A drive past a neglected home in Natomas or a shuttered Mervyn’s in Roseville is more than a sign of the strained Capital Region economy. It is also an expensive risk that can hit property owners at the knees.
If there was a soundtrack to banking this summer, it sounded something like the theme from “Jaws” — tense, ominous and hinting at unknown dangers below the surface.
The new-home market in Solano County soared even higher than that of California as a whole, and it fell harder too.
The cost of lumber, steel, asphalt and other construction materials has been on a wild ride since the early part of this decade, but don’t be fooled by the relatively placid prices in 2009. Industry players say it’s likely just a brief respite before the roller coaster starts climbing again.
Liz Lum knew her 79-year-old mother, Anne Fong, wanted to live independently as long as possible, but Lum also knew that her mother’s Greenhaven house would need some modifications.
The smart landlords are doing whatever it takes to keep old tenants and lure new ones. That includes free rent, bigger allowances for tenant improvements, free signs and plain old cash. “If there is less than two years remaining on the lease, a savvy landlord really should be talking to them about extending,” Frisch says. “Oftentimes landlords and property managers don’t start that conversation until it is much later in the lease term.” But if a tenant is in good enough financial shape to keep paying the rent, very few landlords will renegotiate a deal with more than two years left, Frisch says.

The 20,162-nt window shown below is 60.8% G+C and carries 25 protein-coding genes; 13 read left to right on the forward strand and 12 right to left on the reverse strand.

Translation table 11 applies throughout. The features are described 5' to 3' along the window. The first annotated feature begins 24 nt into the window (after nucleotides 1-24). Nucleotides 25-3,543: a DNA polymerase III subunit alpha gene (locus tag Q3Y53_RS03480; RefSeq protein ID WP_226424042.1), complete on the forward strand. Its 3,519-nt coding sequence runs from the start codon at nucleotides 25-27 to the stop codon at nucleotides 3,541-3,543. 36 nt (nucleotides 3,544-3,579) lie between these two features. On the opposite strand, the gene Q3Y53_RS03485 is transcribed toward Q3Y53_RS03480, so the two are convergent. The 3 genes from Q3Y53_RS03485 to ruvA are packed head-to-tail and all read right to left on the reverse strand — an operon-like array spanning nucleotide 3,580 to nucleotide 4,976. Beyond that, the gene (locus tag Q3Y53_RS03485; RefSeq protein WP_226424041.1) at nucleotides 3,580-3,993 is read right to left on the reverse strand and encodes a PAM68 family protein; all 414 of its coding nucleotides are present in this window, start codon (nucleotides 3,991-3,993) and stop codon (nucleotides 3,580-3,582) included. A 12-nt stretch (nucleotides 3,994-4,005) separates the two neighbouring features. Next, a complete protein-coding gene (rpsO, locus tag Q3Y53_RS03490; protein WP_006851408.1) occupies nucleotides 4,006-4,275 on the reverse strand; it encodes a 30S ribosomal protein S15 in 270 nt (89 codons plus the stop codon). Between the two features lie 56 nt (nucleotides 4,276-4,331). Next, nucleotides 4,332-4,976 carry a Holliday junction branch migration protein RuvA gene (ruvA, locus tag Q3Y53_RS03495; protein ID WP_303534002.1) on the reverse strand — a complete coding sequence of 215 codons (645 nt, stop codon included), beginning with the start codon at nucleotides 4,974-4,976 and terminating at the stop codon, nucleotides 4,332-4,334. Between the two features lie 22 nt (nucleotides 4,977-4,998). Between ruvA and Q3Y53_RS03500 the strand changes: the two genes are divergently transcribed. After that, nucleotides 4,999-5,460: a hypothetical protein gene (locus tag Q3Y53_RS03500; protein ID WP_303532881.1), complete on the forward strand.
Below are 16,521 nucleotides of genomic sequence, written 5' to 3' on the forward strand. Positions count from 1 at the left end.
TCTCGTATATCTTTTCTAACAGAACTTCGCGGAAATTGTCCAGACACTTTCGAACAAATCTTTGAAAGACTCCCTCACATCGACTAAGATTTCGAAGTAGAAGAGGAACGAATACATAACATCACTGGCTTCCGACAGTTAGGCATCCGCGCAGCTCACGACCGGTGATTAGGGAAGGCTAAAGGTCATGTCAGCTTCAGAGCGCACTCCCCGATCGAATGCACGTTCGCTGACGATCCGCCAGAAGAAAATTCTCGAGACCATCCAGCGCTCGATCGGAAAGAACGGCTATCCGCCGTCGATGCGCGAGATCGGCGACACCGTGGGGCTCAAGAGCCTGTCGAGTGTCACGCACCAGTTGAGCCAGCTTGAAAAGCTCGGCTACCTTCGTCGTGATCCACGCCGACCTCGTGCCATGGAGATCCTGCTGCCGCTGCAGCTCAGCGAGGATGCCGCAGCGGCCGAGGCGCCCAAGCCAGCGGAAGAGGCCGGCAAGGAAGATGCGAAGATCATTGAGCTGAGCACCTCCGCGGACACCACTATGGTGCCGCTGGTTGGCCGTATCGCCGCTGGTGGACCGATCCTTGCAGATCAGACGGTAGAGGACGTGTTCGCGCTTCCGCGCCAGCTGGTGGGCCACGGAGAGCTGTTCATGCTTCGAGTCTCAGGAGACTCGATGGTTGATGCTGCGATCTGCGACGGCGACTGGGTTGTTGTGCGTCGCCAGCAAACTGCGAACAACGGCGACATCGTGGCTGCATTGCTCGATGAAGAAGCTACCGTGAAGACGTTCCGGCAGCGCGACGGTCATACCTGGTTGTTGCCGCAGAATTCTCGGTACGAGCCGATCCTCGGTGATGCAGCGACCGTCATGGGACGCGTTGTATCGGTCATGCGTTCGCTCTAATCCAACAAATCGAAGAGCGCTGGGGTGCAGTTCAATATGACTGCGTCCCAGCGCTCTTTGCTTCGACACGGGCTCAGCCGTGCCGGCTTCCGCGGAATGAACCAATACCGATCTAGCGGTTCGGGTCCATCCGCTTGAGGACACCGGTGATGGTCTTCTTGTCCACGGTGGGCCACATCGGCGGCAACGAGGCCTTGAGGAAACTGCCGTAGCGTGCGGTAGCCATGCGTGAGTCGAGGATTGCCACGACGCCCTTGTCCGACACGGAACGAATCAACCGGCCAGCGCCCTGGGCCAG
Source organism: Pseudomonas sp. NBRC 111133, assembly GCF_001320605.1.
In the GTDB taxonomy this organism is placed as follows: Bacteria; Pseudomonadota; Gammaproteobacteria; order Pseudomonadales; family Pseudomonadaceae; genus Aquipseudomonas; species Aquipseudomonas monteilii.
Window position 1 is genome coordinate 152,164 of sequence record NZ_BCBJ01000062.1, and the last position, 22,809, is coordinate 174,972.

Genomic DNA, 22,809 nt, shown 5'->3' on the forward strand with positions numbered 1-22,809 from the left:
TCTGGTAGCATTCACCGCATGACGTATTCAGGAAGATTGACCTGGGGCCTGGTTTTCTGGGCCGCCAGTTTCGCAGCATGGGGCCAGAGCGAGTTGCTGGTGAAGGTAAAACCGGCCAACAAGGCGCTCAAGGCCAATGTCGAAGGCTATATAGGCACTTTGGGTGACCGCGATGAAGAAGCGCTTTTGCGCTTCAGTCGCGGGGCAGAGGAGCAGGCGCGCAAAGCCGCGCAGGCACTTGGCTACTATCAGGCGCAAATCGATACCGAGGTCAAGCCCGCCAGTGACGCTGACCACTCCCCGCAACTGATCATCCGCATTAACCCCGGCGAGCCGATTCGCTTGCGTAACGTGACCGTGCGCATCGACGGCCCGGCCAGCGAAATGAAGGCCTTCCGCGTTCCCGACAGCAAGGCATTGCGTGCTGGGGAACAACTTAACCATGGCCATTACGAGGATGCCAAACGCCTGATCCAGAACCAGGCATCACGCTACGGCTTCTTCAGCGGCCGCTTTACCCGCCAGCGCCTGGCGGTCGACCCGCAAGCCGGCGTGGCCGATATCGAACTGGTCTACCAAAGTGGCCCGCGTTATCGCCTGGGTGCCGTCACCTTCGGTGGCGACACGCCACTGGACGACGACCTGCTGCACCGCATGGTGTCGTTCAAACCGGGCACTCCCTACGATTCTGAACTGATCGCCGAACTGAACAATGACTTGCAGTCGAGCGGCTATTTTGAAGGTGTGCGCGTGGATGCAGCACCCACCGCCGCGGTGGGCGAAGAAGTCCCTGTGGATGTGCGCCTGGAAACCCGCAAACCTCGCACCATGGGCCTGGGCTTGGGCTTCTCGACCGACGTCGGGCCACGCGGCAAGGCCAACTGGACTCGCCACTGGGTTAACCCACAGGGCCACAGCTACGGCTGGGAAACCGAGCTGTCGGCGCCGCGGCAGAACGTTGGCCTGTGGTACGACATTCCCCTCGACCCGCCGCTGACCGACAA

The potential benefits of high-speed rail are huge. Transportation planners say a bullet train would meet or exceed the demand for transportation from our growing population between now and 2030 — at less than half the cost of building the five airport runways, 90 departure gates and 3,000 miles of new freeways that would otherwise be required. Building the system will provide 160,000 construction jobs and 450,000 permanent jobs in related industries, providing a much-needed boost to the economy.
The credit crunch and other broad changes in economic conditions cut a wide swath through the ranks of potential buyers. Those who are left are biding their time, lining up cash and waiting for a sweet deal, probably a distressed property at a bargain price. But far fewer multifamily properties are facing the default notices that helped drive down prices for single-family homes, and many landlords are trying to ride out the storm. The result is very few deals.
Before UC Davis played a huge role in bringing science and agriculture together and changing the course of history for California and the world, the importance of collaboration across disciplines was well recognized. That vision is perhaps nowhere better exemplified than at the campus Quad — the true heart of the campus since its founding — where the new Centennial Walk was unveiled last October.
If Napa County is wine country and Calaveras County is frog-jumping territory, where does that leave a place like Solano? Trying to catch up, perhaps.Thirty years ago Napa County was where Solano is today, says Solano County Supervisor Mike Reagan. In 1992, Napa brought in $361 million in tourism revenue, and with $319 million, Solano wasn’t far behind. Fast-forward to 2006: Napa brought in almost $890 million, but Solano’s revenue only rose to $554 million.
Asset values are down, interest rates are down, and industry experts doubt the Obama administration will allow the current estate tax exemption to expire in 2010. That combination makes a ripe environment for creating or adjusting an estate plan, and financial advisers say acting now could save thousands — if not millions — of dollars later.